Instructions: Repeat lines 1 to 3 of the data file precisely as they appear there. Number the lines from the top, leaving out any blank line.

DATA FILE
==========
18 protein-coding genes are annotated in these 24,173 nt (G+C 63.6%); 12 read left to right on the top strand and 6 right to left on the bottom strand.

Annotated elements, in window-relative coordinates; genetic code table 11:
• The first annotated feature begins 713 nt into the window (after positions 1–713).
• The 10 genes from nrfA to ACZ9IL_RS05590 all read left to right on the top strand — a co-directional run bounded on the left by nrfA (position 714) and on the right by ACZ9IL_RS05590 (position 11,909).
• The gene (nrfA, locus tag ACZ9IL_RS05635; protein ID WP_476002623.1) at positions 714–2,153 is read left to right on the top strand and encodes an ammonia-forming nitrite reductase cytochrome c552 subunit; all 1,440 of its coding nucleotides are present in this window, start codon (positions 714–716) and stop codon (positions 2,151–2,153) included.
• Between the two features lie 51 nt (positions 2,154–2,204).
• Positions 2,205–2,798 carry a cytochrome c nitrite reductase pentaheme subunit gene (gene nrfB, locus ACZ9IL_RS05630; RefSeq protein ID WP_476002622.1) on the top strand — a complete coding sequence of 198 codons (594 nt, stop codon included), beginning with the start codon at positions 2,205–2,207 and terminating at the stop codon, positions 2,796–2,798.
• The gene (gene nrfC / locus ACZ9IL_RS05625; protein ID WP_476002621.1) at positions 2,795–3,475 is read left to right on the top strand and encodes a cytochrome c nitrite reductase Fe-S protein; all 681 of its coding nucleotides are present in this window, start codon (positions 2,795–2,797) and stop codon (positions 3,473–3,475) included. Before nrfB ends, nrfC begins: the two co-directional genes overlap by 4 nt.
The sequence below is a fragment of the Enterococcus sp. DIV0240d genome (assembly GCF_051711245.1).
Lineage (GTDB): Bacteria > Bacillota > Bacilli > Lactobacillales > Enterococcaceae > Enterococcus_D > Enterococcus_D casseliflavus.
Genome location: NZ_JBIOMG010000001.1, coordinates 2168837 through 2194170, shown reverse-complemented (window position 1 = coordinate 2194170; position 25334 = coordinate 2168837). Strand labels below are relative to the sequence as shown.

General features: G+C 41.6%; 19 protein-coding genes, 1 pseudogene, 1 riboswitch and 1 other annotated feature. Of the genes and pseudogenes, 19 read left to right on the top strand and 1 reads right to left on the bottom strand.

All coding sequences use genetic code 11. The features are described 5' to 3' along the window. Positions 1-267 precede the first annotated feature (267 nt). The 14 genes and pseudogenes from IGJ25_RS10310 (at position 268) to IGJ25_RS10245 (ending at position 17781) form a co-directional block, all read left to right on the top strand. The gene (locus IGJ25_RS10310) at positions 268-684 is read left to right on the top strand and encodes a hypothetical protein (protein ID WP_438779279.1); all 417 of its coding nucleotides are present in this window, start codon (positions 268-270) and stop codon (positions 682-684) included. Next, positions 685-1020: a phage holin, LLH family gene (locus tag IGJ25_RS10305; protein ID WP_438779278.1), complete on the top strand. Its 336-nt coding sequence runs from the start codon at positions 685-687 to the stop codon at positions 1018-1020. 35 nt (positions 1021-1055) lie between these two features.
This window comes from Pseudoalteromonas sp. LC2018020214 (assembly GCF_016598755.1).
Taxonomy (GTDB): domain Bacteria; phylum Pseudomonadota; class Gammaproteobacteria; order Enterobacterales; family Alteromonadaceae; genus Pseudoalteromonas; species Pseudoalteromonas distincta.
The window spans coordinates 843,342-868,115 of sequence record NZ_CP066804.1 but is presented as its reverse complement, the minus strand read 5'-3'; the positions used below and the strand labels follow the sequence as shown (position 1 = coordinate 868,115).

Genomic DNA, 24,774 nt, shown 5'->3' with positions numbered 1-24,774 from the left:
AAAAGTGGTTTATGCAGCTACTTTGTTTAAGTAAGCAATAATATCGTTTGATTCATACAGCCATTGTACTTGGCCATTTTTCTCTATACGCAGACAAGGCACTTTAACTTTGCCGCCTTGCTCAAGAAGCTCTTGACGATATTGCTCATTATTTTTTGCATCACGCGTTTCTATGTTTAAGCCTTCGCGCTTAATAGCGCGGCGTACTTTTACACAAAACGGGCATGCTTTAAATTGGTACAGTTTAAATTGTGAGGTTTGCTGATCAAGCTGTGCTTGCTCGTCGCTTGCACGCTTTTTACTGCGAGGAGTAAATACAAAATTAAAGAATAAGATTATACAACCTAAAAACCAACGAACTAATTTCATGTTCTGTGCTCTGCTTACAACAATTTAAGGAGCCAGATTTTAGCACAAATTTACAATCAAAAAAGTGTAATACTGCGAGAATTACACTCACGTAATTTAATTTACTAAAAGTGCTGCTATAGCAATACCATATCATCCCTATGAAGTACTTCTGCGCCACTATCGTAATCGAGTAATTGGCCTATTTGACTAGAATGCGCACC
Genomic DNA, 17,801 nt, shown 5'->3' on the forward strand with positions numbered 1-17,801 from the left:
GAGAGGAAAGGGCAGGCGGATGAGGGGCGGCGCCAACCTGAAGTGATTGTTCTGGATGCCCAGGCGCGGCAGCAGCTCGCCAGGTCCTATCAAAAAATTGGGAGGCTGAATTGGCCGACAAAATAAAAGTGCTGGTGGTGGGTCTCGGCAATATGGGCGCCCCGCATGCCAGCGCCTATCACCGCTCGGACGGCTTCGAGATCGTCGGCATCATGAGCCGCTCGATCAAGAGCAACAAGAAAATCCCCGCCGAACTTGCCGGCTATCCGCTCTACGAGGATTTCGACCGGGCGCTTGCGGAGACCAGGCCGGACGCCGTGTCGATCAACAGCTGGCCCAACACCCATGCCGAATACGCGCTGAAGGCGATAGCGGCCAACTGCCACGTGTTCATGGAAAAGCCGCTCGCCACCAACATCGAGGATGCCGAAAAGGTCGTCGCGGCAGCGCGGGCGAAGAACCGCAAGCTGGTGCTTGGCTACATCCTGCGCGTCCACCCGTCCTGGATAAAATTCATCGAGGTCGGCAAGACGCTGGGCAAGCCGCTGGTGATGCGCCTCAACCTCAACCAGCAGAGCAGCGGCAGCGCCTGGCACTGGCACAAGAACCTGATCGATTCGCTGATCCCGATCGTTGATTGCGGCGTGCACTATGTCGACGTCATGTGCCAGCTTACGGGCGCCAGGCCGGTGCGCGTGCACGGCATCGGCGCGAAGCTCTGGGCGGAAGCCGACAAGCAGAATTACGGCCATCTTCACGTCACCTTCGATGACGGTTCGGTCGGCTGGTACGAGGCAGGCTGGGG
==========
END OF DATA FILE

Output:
18 protein-coding genes are annotated in these 24,173 nt (G+C 63.6%); 12 read left to right on the top strand and 6 right to left on the bottom strand.

Annotated elements, in window-relative coordinates; genetic code table 11:
• The first annotated feature begins 713 nt into the window (after positions 1–713).